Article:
Pixar President on Steve Jobs Movie: “The Story is Wrong”

In an interview with the Hollywood Reporter (via the Guardian), Pixar President Ed Catmull has criticized Danny Boyle’s movie about Steve Jobs. You may already know that Catmull launched Pixar with Steve Jobs and John Lasseter in 1986, so he actually skipped watching the latest Steve Jobs movie. However, he still has an opinion about it.


I think he’d [Steve Jobs] be appalled. And they actually can’t tell the story because the story’s wrong. He went through an arc in his life. There was a time the way he worked with people was not good, and I saw that when I first worked with him. But peo­ple look at that dramatic part, and they’ll make a movie about that — and that’s not the story. That was the beginning of a more interesting and complex story because when he left Apple, he then entered into what really is the classic hero’s journey: He’s wandering in the wilderness, he’s working with NeXT, it’s not working. He’s working with Pixar, we’re failing. In that process, Steve learned some major lessons, and he changed. He became an empathetic person, and we all saw this when [the Walter Isaacson book] was being written. Nobody’s going to psychoanalyze Steve while he was alive. That aspect of the change of Steve was missed. That’s the real story.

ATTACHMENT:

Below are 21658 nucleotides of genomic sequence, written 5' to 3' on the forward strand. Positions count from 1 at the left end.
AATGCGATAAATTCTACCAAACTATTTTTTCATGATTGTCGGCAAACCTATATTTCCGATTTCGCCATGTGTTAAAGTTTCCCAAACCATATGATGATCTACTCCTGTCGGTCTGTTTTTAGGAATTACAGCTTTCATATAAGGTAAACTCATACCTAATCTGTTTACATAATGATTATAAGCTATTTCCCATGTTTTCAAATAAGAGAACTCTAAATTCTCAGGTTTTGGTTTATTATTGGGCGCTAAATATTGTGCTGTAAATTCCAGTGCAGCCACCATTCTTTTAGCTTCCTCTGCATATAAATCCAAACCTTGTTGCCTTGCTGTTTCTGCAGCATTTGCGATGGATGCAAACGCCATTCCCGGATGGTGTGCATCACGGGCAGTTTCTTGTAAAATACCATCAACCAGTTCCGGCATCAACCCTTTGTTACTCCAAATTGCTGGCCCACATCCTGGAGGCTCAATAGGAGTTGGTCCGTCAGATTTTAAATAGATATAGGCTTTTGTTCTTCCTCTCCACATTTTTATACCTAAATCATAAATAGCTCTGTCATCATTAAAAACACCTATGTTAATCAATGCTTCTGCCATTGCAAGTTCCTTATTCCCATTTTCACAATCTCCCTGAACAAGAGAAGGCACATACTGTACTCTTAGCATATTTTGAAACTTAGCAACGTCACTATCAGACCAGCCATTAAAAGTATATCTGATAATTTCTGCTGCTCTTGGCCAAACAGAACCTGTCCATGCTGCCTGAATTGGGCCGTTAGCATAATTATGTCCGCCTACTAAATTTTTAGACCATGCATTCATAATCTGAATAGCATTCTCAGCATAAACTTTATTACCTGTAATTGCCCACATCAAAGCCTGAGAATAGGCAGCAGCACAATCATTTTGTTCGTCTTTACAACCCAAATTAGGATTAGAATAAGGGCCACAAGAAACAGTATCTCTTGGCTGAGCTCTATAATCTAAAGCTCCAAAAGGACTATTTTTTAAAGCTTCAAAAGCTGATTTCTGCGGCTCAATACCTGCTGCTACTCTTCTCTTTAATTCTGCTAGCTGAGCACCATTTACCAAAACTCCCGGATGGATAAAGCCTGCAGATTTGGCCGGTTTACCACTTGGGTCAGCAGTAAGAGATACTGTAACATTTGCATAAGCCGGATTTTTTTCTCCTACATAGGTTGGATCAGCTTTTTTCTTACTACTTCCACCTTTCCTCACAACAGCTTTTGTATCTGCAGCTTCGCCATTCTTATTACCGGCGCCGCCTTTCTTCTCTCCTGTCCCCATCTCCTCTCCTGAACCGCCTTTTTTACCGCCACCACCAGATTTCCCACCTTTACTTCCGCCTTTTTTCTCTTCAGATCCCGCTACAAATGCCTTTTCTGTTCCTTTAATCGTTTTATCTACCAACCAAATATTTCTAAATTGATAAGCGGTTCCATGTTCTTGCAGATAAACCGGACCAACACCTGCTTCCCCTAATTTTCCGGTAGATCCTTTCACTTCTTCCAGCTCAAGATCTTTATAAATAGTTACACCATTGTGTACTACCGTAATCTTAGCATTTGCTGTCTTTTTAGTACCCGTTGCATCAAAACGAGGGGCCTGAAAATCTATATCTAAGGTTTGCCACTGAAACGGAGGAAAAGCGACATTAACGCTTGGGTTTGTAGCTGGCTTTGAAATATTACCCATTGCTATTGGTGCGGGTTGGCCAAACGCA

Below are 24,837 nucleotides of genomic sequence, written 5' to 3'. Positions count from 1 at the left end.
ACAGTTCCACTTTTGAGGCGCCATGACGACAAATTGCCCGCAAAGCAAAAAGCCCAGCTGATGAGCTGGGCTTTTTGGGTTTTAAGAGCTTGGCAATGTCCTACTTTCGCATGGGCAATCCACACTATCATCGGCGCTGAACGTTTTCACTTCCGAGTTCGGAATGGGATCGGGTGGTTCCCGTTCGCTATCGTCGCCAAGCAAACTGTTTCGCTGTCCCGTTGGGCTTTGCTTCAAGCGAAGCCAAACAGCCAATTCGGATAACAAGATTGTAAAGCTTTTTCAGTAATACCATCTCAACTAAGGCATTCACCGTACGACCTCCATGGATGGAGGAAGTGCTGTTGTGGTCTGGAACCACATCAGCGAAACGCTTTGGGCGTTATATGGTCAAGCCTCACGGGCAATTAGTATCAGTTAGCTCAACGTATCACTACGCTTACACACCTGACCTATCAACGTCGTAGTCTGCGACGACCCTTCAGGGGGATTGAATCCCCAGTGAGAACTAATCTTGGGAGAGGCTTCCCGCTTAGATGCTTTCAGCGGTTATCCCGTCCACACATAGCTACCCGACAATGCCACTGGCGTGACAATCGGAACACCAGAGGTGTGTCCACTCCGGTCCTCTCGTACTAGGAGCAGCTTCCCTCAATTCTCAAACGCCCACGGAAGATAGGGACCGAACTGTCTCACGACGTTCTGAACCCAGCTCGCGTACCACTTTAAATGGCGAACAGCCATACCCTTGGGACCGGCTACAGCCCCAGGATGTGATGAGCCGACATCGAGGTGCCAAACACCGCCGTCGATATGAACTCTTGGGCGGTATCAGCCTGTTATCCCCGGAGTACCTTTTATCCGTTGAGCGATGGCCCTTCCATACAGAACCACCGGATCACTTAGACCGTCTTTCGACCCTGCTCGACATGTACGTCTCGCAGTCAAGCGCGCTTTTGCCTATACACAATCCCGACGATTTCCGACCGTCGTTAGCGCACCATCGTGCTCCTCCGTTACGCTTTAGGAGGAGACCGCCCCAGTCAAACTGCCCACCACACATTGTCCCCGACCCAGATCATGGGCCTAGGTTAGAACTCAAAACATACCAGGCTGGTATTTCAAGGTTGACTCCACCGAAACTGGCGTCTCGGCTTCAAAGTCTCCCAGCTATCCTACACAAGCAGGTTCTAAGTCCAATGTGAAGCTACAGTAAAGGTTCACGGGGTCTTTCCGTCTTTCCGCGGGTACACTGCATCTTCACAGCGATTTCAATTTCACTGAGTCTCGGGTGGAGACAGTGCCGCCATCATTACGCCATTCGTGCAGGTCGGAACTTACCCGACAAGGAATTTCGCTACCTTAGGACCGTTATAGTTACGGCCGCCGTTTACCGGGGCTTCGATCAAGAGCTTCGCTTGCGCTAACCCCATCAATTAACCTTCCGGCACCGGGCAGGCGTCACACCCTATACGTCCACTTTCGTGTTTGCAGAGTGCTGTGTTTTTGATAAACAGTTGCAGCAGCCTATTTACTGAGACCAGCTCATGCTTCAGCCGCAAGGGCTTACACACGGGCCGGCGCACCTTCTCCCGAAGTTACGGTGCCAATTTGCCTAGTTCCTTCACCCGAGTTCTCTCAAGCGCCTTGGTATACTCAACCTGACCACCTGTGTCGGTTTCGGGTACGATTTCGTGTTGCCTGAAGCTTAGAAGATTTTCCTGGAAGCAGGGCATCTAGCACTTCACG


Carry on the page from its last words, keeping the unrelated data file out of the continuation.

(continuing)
His opinion seems to reflect that of Apple executives. Even former Apple CEO John Sculley had mixed feelings about the movie, as detailed in a previous interview.

We must add that, as Aaron Sorkin has pointed out countless times, this movie isn’t a biopic, but an impressionistic image of the iconic Apple co-founder. Despite the wide media coverage, the movie has grossed barely $22 million after being made available worldwide, according to the latest data from Box Office Mojo.

Technology enthusiast, rocker, biker and writer of iPhoneinCanada.ca. Follow me on Twitter or contact me via email: istvan@iphoneincanada.ca

  • Adam

    I don’t think you get to criticize the accuracy of a film if you haven’t watched it. I’m not saying that the film IS accurate, but it’s silly to criticize something based purely on assumption.